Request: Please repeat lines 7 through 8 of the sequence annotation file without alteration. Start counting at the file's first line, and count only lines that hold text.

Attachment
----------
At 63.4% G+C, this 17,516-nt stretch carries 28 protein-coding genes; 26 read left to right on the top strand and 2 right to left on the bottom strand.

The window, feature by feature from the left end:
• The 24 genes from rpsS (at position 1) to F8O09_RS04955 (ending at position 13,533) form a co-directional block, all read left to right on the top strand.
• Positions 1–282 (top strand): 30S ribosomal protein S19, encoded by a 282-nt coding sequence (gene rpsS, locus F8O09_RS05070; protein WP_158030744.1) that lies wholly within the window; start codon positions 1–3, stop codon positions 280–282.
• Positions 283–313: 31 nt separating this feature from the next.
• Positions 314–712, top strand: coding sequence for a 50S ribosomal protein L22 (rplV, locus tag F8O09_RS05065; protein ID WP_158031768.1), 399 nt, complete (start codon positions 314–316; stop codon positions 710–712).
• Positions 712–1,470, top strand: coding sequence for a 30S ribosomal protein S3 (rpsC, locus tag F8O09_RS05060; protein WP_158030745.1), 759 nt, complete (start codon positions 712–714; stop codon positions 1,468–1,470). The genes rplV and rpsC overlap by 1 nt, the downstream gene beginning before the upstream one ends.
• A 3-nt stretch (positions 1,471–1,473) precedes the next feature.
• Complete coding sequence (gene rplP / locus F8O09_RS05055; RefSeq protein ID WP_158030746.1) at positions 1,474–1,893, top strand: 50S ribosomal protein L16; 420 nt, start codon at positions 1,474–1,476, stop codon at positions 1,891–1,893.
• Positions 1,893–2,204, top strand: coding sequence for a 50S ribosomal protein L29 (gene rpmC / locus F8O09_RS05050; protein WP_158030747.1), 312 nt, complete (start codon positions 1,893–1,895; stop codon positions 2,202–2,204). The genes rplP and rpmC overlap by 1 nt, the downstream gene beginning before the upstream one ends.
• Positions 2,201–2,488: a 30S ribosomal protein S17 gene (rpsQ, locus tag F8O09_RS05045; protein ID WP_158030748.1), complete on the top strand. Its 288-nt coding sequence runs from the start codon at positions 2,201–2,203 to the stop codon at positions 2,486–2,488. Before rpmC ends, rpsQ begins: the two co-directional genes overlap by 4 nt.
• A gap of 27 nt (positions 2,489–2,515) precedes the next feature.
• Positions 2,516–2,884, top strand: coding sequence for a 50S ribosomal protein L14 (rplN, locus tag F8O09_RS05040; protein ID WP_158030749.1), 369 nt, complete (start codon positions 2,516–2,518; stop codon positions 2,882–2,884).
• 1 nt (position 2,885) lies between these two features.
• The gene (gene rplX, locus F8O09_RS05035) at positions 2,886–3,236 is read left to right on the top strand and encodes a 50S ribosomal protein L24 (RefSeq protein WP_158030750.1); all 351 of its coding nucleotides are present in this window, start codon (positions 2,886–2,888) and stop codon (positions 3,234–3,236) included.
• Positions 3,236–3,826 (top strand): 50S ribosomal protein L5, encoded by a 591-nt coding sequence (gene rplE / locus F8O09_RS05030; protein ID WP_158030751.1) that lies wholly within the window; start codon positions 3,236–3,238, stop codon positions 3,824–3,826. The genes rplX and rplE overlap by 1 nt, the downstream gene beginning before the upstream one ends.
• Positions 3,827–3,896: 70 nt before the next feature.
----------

• Positions 712–1,470, top strand: coding sequence for a 30S ribosomal protein S3 (rpsC, locus tag F8O09_RS05060; protein WP_158030745.1), 759 nt, complete (start codon positions 712–714; stop codon positions 1,468–1,470). The genes rplV and rpsC overlap by 1 nt, the downstream gene beginning before the upstream one ends.
• A 3-nt stretch (positions 1,471–1,473) precedes the next feature.